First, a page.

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  15. Adrian

    Adrian Administrator

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    I think some of the idea behind the longitudinal studies where they follow families and their health for decades gives a better picture because its not retrospective and biased by looking for bad events when people are ill.

    But it is very hard to get over the huge number of potential factors and the lack of ways to control for them. Especially the ones that haven't been thought of.
     
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  16. MErmaid

    MErmaid Guest

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    IMO it’s a combo of genetics and the environment. I don’t subscribe to the “childhood/teen abuse” psychological theory. In their skewed line of logic, then their would be a different impact, for a risk factor of getting a chronic disease if the victim was 18 vs 20.... and if the abuser was 5 years older vs 4 years older. It’s all just such utter nonsense.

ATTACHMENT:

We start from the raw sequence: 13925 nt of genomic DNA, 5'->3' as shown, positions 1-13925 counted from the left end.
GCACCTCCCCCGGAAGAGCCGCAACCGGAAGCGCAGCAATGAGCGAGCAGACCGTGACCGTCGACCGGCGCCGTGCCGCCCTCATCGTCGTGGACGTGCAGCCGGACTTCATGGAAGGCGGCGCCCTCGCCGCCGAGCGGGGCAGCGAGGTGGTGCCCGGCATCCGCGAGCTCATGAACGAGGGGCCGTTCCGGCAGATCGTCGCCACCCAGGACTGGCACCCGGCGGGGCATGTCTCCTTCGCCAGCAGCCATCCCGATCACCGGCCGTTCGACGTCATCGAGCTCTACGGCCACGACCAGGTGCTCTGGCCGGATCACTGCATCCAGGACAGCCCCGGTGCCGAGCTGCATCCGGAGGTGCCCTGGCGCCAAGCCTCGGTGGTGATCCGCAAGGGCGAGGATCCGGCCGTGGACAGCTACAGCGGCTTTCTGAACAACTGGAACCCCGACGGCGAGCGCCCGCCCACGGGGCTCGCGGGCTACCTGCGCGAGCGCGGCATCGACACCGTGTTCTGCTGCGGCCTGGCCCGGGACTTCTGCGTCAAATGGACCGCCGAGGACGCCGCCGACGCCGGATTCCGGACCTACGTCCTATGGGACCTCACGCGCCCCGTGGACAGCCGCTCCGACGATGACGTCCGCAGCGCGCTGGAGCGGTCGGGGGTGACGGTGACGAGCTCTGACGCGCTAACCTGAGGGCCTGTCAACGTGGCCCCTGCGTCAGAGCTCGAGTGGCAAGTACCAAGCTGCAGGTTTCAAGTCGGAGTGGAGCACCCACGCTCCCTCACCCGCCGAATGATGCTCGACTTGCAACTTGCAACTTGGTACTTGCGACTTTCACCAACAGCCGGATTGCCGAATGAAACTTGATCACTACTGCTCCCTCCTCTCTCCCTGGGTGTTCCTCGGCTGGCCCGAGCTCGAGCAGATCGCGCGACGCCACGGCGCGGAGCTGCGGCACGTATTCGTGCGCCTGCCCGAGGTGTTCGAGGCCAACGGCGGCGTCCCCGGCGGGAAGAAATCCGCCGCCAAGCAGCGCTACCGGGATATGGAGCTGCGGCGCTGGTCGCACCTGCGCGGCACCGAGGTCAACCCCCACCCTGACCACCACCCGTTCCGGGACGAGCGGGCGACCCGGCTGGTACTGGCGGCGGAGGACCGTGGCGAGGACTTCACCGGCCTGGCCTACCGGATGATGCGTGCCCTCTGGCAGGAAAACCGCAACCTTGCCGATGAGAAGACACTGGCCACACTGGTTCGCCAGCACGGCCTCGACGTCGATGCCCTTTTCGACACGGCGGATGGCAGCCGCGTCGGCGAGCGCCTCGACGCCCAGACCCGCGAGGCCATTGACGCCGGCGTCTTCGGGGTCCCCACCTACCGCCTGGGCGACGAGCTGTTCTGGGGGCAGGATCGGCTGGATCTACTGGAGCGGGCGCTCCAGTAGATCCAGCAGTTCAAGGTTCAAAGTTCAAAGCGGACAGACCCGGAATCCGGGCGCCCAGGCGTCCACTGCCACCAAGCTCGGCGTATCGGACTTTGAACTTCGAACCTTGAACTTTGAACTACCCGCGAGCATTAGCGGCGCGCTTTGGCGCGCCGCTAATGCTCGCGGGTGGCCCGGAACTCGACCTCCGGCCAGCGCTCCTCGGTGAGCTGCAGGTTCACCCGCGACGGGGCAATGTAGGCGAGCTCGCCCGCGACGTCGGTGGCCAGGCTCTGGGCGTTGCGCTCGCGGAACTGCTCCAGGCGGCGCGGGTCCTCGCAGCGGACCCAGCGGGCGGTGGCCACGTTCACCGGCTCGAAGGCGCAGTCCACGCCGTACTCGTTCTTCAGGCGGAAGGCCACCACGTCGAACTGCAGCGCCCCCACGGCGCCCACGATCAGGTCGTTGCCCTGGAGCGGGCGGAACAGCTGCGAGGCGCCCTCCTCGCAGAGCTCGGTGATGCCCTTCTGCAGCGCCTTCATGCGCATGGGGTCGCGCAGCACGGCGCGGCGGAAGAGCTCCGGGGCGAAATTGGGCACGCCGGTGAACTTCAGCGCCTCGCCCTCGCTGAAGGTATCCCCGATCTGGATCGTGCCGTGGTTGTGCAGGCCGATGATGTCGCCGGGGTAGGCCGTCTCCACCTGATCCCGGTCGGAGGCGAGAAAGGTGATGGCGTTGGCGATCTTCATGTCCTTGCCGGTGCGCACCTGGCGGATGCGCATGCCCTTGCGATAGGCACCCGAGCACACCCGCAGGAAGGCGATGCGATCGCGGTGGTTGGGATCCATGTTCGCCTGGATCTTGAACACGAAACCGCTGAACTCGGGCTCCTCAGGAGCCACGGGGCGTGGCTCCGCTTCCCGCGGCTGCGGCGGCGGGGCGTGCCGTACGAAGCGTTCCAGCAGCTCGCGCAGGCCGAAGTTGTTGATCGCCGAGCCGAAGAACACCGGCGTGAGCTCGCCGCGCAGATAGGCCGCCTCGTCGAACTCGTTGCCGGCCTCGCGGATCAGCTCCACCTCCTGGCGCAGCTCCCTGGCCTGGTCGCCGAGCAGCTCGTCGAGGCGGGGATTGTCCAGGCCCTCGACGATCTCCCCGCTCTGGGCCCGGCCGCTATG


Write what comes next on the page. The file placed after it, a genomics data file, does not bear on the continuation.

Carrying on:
IMO, I think we may be genetically vulnerable to getting ME, but multiple factors need to be triggering it. I feel it needs to be a perfect storm scenario.

    But back to Coyne, hope this is a wake up call for him to rethink his social media presence, and how to best communicate his theories.
     
    Last edited: Nov 18, 2017
  17. MErmaid

    MErmaid Guest

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    This is what Elon Musk learned about social media; he has 15M Twitter followers. (Maybe Coyne could take note that after mistakes are made, lessons can be learned).

    "I find one learns lessons in the course of life," he begins with a wry half-smile. "And one lesson I've learned is, don't tweet on Ambien. That's on the record: Tweeting on Ambien is unwise. You may regret it."

    http://www.rollingstone.com/culture...ans-for-outer-space-cars-finding-love-w511747